So, what is it? Fire away!
Well, the trick is, you can’t beat online casinos. And the reason it is exclusive, is because it effectively excludes the possibility that such a trick even exists.
Easy now. This is the short answer, of course, so there is no need to throw rotten onions at us. There is no magic pill that lets you win all the time. After all, online casinos are a big business, so if such a pill existed, it could break everything all at once. Do you think they would let it happen? Besides that, gambling at its core, is about estimating probability, and trying to cheat probability is about as helpful as giving God the finger. (Plus, it’s really just about having a bit of fun, right?)
So instead of ‘how to beat online casinos’ you should probably ask yourself ‘how to extend my bankroll and make my gaming experience more enjoyable?’ That is quite achievable; you do not need to go against the house rules, and you can always use the laws of probability to your benefit. There are several things to keep in mind, however, which we are going to discuss in this article.
Terms and Conditions
The first important thing to note is that not all casinos act like soft fluffy kittens, jumping on your lap to purr the moment you take a seat. Worse still, there are those that actually do, at first, and once you’ve made yourself comfortable, they sink their claws in you and turn your gaming experience into a bloody mess. Hence, the first rule – before choosing a place to play, check it for consistency: find the casino’s license, ask customer support a few tricky questions, and read the Terms & Conditions section, or T&C.
A gaming license is proof that the venue is fair and trustworthy. The regulators that issue these licenses take it upon themselves to ensure that. Think of them as parents of large families, who make sure all their children behave, and push them to resolve conflicts with other kids ethically, should they arise. The regulators’ ability to tend to problematic issues is probably the most reliable measure of their credibility.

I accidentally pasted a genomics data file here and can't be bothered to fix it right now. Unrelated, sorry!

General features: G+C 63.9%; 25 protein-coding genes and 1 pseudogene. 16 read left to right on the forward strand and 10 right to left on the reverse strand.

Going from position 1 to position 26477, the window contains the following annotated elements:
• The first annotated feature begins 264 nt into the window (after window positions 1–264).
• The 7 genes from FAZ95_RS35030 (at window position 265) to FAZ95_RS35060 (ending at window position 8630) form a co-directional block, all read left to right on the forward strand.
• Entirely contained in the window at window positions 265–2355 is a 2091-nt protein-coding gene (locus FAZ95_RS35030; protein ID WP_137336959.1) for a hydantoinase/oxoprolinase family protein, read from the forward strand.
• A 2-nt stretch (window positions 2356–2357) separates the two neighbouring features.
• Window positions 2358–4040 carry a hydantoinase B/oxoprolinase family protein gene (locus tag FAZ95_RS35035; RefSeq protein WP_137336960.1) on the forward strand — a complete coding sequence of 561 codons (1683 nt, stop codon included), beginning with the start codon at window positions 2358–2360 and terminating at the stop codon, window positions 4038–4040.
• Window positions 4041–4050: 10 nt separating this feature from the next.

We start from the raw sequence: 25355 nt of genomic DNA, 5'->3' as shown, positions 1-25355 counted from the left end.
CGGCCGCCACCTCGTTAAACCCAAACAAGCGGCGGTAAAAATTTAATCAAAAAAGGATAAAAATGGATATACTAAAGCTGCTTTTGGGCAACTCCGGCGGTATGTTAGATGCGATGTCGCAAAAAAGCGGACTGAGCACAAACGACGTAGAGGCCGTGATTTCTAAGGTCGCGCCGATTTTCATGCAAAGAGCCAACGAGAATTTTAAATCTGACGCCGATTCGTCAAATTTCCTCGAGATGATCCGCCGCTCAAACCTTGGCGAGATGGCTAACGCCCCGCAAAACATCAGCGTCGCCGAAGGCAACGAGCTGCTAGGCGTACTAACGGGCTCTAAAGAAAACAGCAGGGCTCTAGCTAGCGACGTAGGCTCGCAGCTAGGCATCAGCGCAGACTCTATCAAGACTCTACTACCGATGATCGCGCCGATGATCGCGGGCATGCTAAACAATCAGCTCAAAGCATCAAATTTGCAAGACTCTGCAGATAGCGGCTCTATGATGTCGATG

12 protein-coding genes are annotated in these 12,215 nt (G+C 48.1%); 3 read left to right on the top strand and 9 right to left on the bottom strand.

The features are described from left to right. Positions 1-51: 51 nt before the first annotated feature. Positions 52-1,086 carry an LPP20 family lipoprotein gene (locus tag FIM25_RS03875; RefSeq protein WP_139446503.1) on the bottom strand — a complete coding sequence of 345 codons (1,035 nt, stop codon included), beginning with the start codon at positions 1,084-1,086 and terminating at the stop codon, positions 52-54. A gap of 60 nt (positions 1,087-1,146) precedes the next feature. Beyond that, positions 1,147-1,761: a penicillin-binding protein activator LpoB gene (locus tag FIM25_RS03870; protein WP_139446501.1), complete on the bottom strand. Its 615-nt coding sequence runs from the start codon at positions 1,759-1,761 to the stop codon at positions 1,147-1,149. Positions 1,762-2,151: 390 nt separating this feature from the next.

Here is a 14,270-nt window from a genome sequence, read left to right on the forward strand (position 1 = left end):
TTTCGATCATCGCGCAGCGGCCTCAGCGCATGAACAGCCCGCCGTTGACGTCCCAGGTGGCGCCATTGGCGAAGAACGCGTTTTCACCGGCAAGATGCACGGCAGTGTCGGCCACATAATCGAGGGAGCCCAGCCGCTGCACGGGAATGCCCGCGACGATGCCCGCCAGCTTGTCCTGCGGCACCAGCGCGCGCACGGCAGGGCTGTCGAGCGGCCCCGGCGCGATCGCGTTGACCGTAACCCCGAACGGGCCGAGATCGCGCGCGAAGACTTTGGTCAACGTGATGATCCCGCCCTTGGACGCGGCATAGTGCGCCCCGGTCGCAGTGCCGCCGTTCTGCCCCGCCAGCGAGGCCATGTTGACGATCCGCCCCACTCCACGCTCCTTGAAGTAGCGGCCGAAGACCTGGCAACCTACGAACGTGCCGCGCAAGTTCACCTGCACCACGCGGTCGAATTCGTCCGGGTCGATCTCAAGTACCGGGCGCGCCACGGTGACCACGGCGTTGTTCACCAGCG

There are five ‘leagues’ of regulators:
- United Kingdom (UKGC) and Malta (MGA) – role models with an outstanding reputation; great record of dealing with customer issues, whether directly (MGA) or through licensed partners (UKGC);
- Alderney and the Isle of Man (IMGSC) – regulators from the British territories; a step lower than the top tier, but still very good;
- Gibraltar (GGC) and Kahnawake – a mixed company: GGC got kicked out by its British cousins for the Spanish accent and a major screw-up of their licensee; conversely, Kahnawake is a weaker regulator that’s gained rep through excellent customer service.
- Curacao eGaming – same story as Kahnawake, but not quite there yet; aspiring newer venues put it on their sites with a ‘see, daddy, I saved up for my first license’ look.
- Antigua and Barbadua and Cyprus – unreliable and altogether lousy; very few decent casinos use them;
- Costa Rica and Montenegro – the shite de la shite; operating with these is the same as flying a Jolly Roger over your ship;
Most casinos put license badges on the front page, closer to the footer. Additional information about licensing can be found in the T&C section.
T&Cs are typically looooong sheets of text that contain loads of what looks like useless nonsense, but there are a few specific things you should look up: welcome bonuses, banking options, and withdrawal requirements.
The Welcome bonus is a good litmus test of the casino’s overall decency. Compare the bonus offer on the front page to what’s written in the T&C section. The house usually keeps an ace or two up its sleeve – but is this ace enough to make a blackjack? Want to know how to beat an online casino – first figure out how to avoid getting beaten.
Let’s say the casino offers a 100% (or even 200%) bonus on the first deposit, up to $300. Good. The 35x wagering requirement (WR) looks okay… Watch out for the first tripwire! “35x WHAT,” you should ask, “bonus or bonus-plus-deposit?” That little detail might trip you up a little bit if you don’t notice it.
“35 times the bonus amount,” you read with a sigh of relief. Ok, now find how many games actually contribute to your WR. Even some of the most reputable venues have this pitfall: some of their slots (not to mention table games) contribute 50% or less to the WR progress, which means the bonus will eat at least twice as much on your favorite games. Also, take a look at the bet cap on the active bonus: usually it is around $5, but some venues tighten it to a mere $1; it may even depend on the e-wallet you’re using.